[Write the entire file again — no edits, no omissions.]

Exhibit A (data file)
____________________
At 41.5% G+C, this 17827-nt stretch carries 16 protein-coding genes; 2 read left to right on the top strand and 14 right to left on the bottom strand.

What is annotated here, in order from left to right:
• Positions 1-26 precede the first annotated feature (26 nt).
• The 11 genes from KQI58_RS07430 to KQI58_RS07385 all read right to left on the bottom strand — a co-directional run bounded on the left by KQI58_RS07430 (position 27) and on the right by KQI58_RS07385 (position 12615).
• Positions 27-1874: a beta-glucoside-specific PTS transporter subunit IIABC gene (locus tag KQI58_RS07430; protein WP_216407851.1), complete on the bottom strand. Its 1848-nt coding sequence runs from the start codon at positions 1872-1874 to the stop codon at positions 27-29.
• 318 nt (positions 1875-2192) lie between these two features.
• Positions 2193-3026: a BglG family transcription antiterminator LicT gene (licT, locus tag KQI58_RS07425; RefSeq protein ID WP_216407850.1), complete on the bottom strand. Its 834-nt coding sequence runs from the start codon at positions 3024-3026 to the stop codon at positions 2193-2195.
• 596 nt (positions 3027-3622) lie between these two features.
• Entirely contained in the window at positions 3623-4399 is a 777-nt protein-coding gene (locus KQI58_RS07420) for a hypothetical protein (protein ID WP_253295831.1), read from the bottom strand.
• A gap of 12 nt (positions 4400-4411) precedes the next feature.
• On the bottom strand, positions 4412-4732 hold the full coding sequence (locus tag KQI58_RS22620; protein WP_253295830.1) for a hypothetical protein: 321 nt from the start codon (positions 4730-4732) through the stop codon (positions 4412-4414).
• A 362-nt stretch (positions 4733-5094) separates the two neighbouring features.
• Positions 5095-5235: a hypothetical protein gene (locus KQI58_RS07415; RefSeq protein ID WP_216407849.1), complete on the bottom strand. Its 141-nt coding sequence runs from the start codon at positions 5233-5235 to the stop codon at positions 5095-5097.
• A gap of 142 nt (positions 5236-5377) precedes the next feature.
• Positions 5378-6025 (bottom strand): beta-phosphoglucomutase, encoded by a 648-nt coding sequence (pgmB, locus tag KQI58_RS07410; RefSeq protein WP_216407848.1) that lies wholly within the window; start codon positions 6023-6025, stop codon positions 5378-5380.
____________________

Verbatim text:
At 41.5% G+C, this 17827-nt stretch carries 16 protein-coding genes; 2 read left to right on the top strand and 14 right to left on the bottom strand.

What is annotated here, in order from left to right:
• Positions 1-26 precede the first annotated feature (26 nt).
• The 11 genes from KQI58_RS07430 to KQI58_RS07385 all read right to left on the bottom strand — a co-directional run bounded on the left by KQI58_RS07430 (position 27) and on the right by KQI58_RS07385 (position 12615).
• Positions 27-1874: a beta-glucoside-specific PTS transporter subunit IIABC gene (locus tag KQI58_RS07430; protein WP_216407851.1), complete on the bottom strand. Its 1848-nt coding sequence runs from the start codon at positions 1872-1874 to the stop codon at positions 27-29.
• 318 nt (positions 1875-2192) lie between these two features.
• Positions 2193-3026: a BglG family transcription antiterminator LicT gene (licT, locus tag KQI58_RS07425; RefSeq protein ID WP_216407850.1), complete on the bottom strand. Its 834-nt coding sequence runs from the start codon at positions 3024-3026 to the stop codon at positions 2193-2195.
• 596 nt (positions 3027-3622) lie between these two features.
• Entirely contained in the window at positions 3623-4399 is a 777-nt protein-coding gene (locus KQI58_RS07420) for a hypothetical protein (protein ID WP_253295831.1), read from the bottom strand.
• A gap of 12 nt (positions 4400-4411) precedes the next feature.
• On the bottom strand, positions 4412-4732 hold the full coding sequence (locus tag KQI58_RS22620; protein WP_253295830.1) for a hypothetical protein: 321 nt from the start codon (positions 4730-4732) through the stop codon (positions 4412-4414).
• A 362-nt stretch (positions 4733-5094) separates the two neighbouring features.
• Positions 5095-5235: a hypothetical protein gene (locus KQI58_RS07415; RefSeq protein ID WP_216407849.1), complete on the bottom strand. Its 141-nt coding sequence runs from the start codon at positions 5233-5235 to the stop codon at positions 5095-5097.
• A gap of 142 nt (positions 5236-5377) precedes the next feature.
• Positions 5378-6025 (bottom strand): beta-phosphoglucomutase, encoded by a 648-nt coding sequence (pgmB, locus tag KQI58_RS07410; RefSeq protein WP_216407848.1) that lies wholly within the window; start codon positions 6023-6025, stop codon positions 5378-5380.